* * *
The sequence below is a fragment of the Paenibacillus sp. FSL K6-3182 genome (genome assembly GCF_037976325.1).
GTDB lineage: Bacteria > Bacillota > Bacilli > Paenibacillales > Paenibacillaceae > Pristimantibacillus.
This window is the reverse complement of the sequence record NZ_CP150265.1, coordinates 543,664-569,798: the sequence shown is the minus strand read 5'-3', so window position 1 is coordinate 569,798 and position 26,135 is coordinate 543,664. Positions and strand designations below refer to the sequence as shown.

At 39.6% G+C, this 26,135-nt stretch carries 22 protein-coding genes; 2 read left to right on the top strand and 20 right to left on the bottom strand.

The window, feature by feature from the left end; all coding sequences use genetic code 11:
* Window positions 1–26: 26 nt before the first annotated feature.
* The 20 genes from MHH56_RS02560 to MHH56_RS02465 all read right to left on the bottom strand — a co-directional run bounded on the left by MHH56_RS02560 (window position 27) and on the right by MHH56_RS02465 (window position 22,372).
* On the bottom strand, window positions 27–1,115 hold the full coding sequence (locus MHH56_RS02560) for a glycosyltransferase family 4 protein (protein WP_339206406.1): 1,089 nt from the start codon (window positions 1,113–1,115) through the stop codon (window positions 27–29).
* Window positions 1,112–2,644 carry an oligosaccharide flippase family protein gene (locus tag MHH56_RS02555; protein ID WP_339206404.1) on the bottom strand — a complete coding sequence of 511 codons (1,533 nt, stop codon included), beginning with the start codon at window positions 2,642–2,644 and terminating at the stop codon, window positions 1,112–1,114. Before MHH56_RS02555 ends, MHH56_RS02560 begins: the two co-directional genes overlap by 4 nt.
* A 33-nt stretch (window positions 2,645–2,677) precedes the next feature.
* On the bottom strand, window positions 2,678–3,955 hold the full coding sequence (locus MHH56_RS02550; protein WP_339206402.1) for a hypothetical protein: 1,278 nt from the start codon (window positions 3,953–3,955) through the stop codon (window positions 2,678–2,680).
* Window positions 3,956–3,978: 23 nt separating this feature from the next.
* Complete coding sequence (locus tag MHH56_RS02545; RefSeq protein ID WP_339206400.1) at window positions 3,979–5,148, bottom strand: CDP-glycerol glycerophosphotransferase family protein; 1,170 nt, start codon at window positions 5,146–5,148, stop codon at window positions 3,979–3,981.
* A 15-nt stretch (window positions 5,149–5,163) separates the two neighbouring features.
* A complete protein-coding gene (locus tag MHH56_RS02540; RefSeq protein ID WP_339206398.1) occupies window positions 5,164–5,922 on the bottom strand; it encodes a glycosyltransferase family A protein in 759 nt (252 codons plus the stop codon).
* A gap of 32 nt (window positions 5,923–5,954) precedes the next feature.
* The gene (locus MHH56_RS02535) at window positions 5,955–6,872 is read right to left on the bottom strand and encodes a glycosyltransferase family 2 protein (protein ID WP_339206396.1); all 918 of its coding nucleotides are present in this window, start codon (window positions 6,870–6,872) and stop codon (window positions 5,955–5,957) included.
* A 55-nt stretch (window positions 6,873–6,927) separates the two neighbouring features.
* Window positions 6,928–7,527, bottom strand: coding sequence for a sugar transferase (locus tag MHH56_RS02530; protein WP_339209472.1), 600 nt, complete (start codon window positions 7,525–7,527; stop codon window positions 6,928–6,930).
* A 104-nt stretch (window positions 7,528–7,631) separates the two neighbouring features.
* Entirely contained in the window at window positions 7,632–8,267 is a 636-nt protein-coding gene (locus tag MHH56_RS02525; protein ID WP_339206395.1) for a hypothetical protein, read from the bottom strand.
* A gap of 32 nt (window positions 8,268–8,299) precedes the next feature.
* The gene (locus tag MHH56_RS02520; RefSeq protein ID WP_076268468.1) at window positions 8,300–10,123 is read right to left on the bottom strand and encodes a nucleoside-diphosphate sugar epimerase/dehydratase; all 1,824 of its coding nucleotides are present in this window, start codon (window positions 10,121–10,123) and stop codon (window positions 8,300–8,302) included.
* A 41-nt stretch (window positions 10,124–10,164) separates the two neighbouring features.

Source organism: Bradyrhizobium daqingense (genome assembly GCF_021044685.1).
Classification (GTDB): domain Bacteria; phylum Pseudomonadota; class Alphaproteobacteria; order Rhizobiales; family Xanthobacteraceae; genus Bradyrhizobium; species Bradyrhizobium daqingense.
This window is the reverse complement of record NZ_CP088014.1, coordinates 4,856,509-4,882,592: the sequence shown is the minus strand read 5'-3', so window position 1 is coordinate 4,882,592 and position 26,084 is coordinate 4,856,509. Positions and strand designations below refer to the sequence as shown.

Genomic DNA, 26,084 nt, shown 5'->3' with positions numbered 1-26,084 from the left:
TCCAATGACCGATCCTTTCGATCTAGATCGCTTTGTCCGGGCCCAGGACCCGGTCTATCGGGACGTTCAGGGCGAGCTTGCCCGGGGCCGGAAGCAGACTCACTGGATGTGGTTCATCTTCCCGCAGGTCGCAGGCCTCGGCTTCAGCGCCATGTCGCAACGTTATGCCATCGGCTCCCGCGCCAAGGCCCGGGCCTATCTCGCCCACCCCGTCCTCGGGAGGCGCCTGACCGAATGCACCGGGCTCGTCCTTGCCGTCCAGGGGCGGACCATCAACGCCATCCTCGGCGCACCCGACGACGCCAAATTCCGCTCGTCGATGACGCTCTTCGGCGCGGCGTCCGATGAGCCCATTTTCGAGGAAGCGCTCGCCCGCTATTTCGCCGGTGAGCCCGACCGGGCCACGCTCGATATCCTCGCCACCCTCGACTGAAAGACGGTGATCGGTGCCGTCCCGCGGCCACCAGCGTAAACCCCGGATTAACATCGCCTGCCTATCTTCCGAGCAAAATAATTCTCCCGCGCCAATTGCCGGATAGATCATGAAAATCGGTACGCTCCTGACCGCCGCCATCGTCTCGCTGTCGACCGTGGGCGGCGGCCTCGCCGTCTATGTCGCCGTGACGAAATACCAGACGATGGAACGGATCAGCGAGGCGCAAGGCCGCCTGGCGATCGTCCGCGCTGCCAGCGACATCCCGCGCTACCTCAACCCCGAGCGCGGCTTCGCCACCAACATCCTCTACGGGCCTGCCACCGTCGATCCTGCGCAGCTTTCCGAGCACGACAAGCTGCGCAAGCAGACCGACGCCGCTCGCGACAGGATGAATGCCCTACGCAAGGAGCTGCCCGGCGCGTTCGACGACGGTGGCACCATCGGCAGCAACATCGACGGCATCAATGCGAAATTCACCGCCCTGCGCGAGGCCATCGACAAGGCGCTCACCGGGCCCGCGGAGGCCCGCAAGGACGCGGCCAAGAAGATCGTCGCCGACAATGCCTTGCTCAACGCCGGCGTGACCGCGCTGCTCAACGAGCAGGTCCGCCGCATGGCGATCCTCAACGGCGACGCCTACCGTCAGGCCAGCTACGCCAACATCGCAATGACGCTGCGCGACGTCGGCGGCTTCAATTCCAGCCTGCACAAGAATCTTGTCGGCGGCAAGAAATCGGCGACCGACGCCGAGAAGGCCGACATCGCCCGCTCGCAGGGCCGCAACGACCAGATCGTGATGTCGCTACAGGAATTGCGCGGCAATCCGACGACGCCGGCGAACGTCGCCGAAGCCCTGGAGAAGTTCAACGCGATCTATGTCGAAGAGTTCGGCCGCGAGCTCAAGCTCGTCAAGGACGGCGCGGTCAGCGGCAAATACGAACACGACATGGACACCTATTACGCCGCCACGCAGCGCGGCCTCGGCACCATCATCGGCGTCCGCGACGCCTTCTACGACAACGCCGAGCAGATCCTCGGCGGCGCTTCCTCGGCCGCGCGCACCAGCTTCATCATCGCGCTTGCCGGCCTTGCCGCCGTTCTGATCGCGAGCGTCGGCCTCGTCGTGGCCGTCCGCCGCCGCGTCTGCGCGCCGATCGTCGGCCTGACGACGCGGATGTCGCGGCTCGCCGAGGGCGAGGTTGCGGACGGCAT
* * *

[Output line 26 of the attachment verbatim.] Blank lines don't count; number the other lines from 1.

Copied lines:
Classification (GTDB): domain Bacteria; phylum Pseudomonadota; class Alphaproteobacteria; order Rhizobiales; family Xanthobacteraceae; genus Bradyrhizobium; species Bradyrhizobium daqingense.